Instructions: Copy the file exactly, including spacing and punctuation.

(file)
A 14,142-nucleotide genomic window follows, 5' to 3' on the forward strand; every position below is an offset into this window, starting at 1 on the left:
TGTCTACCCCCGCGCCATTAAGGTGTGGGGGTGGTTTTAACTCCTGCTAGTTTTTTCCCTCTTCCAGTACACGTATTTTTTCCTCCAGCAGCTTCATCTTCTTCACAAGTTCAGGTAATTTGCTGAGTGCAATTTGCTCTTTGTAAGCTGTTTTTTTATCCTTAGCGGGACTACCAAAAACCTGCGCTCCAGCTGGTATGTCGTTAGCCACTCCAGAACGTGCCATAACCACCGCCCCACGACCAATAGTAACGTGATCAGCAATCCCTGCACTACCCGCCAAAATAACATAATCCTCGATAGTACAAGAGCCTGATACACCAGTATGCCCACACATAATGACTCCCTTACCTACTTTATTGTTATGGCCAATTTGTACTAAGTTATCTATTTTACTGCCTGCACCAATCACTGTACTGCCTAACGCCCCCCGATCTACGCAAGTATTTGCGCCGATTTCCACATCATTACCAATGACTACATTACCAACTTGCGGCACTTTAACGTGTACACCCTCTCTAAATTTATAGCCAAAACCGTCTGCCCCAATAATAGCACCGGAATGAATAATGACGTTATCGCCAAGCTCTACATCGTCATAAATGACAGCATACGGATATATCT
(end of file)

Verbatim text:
A 14,142-nucleotide genomic window follows, 5' to 3' on the forward strand; every position below is an offset into this window, starting at 1 on the left:
TGTCTACCCCCGCGCCATTAAGGTGTGGGGGTGGTTTTAACTCCTGCTAGTTTTTTCCCTCTTCCAGTACACGTATTTTTTCCTCCAGCAGCTTCATCTTCTTCACAAGTTCAGGTAATTTGCTGAGTGCAATTTGCTCTTTGTAAGCTGTTTTTTTATCCTTAGCGGGACTACCAAAAACCTGCGCTCCAGCTGGTATGTCGTTAGCCACTCCAGAACGTGCCATAACCACCGCCCCACGACCAATAGTAACGTGATCAGCAATCCCTGCACTACCCGCCAAAATAACATAATCCTCGATAGTACAAGAGCCTGATACACCAGTATGCCCACACATAATGACTCCCTTACCTACTTTATTGTTATGGCCAATTTGTACTAAGTTATCTATTTTACTGCCTGCACCAATCACTGTACTGCCTAACGCCCCCCGATCTACGCAAGTATTTGCGCCGATTTCCACATCATTACCAATGACTACATTACCAACTTGCGGCACTTTAACGTGTACACCCTCTCTAAATTTATAGCCAAAACCGTCTGCCCCAATAATAGCACCGGAATGAATAATGACGTTATCGCCAAGCTCTACATCGTCATAAATGACAGCATACGGATATATCT